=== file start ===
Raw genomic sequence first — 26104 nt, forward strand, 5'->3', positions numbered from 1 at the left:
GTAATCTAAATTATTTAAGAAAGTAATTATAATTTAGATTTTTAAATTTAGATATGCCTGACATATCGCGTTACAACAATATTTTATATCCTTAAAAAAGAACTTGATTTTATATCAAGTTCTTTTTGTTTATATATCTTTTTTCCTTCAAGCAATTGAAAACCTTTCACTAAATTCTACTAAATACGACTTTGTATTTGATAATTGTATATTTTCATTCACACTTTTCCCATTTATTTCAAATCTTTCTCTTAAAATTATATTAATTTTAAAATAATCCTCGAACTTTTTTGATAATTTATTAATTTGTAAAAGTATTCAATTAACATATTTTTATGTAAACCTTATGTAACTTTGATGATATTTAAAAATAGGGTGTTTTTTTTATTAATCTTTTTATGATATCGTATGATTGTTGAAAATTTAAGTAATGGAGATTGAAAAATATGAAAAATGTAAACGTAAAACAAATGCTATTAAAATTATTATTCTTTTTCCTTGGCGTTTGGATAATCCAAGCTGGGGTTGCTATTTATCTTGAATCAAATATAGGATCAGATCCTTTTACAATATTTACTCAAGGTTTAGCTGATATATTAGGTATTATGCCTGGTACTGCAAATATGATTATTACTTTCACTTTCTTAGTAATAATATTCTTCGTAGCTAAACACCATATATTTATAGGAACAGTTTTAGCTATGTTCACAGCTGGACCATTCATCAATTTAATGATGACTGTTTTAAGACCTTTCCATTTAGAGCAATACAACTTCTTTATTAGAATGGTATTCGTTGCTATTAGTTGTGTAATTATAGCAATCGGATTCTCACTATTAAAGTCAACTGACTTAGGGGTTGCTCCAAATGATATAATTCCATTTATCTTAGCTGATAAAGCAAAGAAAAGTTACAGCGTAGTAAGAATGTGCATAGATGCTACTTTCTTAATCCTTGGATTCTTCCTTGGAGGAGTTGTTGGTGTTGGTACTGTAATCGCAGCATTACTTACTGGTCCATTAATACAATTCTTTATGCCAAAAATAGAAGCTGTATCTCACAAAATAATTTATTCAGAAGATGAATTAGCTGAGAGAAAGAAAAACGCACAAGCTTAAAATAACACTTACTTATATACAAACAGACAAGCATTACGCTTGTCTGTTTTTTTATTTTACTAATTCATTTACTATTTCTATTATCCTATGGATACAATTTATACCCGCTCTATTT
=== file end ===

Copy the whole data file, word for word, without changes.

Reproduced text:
Raw genomic sequence first — 26104 nt, forward strand, 5'->3', positions numbered from 1 at the left:
GTAATCTAAATTATTTAAGAAAGTAATTATAATTTAGATTTTTAAATTTAGATATGCCTGACATATCGCGTTACAACAATATTTTATATCCTTAAAAAAGAACTTGATTTTATATCAAGTTCTTTTTGTTTATATATCTTTTTTCCTTCAAGCAATTGAAAACCTTTCACTAAATTCTACTAAATACGACTTTGTATTTGATAATTGTATATTTTCATTCACACTTTTCCCATTTATTTCAAATCTTTCTCTTAAAATTATATTAATTTTAAAATAATCCTCGAACTTTTTTGATAATTTATTAATTTGTAAAAGTATTCAATTAACATATTTTTATGTAAACCTTATGTAACTTTGATGATATTTAAAAATAGGGTGTTTTTTTTATTAATCTTTTTATGATATCGTATGATTGTTGAAAATTTAAGTAATGGAGATTGAAAAATATGAAAAATGTAAACGTAAAACAAATGCTATTAAAATTATTATTCTTTTTCCTTGGCGTTTGGATAATCCAAGCTGGGGTTGCTATTTATCTTGAATCAAATATAGGATCAGATCCTTTTACAATATTTACTCAAGGTTTAGCTGATATATTAGGTATTATGCCTGGTACTGCAAATATGATTATTACTTTCACTTTCTTAGTAATAATATTCTTCGTAGCTAAACACCATATATTTATAGGAACAGTTTTAGCTATGTTCACAGCTGGACCATTCATCAATTTAATGATGACTGTTTTAAGACCTTTCCATTTAGAGCAATACAACTTCTTTATTAGAATGGTATTCGTTGCTATTAGTTGTGTAATTATAGCAATCGGATTCTCACTATTAAAGTCAACTGACTTAGGGGTTGCTCCAAATGATATAATTCCATTTATCTTAGCTGATAAAGCAAAGAAAAGTTACAGCGTAGTAAGAATGTGCATAGATGCTACTTTCTTAATCCTTGGATTCTTCCTTGGAGGAGTTGTTGGTGTTGGTACTGTAATCGCAGCATTACTTACTGGTCCATTAATACAATTCTTTATGCCAAAAATAGAAGCTGTATCTCACAAAATAATTTATTCAGAAGATGAATTAGCTGAGAGAAAGAAAAACGCACAAGCTTAAAATAACACTTACTTATATACAAACAGACAAGCATTACGCTTGTCTGTTTTTTTATTTTACTAATTCATTTACTATTTCTATTATCCTATGGATACAATTTATACCCGCTCTATTT